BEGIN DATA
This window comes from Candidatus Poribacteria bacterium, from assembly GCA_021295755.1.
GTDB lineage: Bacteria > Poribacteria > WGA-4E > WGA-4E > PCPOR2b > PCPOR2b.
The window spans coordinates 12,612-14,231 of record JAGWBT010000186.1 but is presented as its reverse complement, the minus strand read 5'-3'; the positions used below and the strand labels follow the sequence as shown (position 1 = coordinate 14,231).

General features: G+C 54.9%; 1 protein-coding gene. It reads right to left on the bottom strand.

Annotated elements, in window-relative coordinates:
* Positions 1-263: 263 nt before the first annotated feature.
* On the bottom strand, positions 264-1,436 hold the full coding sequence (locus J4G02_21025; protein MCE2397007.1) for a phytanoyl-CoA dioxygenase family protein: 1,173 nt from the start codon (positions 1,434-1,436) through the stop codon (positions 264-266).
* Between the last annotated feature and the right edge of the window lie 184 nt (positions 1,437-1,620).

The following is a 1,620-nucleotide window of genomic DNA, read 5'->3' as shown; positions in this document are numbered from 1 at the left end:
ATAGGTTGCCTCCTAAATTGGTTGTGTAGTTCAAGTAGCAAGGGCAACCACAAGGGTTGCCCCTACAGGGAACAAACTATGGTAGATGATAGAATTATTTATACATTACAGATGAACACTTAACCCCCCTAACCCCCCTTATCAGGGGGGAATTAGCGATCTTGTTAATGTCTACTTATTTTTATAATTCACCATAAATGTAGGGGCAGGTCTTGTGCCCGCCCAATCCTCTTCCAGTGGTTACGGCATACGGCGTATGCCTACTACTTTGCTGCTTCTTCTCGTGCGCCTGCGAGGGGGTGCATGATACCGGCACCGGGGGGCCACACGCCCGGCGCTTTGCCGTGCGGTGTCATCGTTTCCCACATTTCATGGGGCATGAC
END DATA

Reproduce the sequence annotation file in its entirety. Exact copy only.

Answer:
This window comes from Candidatus Poribacteria bacterium, from assembly GCA_021295755.1.
GTDB lineage: Bacteria > Poribacteria > WGA-4E > WGA-4E > PCPOR2b > PCPOR2b.
The window spans coordinates 12,612-14,231 of record JAGWBT010000186.1 but is presented as its reverse complement, the minus strand read 5'-3'; the positions used below and the strand labels follow the sequence as shown (position 1 = coordinate 14,231).

General features: G+C 54.9%; 1 protein-coding gene. It reads right to left on the bottom strand.

Annotated elements, in window-relative coordinates:
* Positions 1-263: 263 nt before the first annotated feature.
* On the bottom strand, positions 264-1,436 hold the full coding sequence (locus J4G02_21025; protein MCE2397007.1) for a phytanoyl-CoA dioxygenase family protein: 1,173 nt from the start codon (positions 1,434-1,436) through the stop codon (positions 264-266).
* Between the last annotated feature and the right edge of the window lie 184 nt (positions 1,437-1,620).

The following is a 1,620-nucleotide window of genomic DNA, read 5'->3' as shown; positions in this document are numbered from 1 at the left end:
ATAGGTTGCCTCCTAAATTGGTTGTGTAGTTCAAGTAGCAAGGGCAACCACAAGGGTTGCCCCTACAGGGAACAAACTATGGTAGATGATAGAATTATTTATACATTACAGATGAACACTTAACCCCCCTAACCCCCCTTATCAGGGGGGAATTAGCGATCTTGTTAATGTCTACTTATTTTTATAATTCACCATAAATGTAGGGGCAGGTCTTGTGCCCGCCCAATCCTCTTCCAGTGGTTACGGCATACGGCGTATGCCTACTACTTTGCTGCTTCTTCTCGTGCGCCTGCGAGGGGGTGCATGATACCGGCACCGGGGGGCCACACGCCCGGCGCTTTGCCGTGCGGTGTCATCGTTTCCCACATTTCATGGGGCATGAC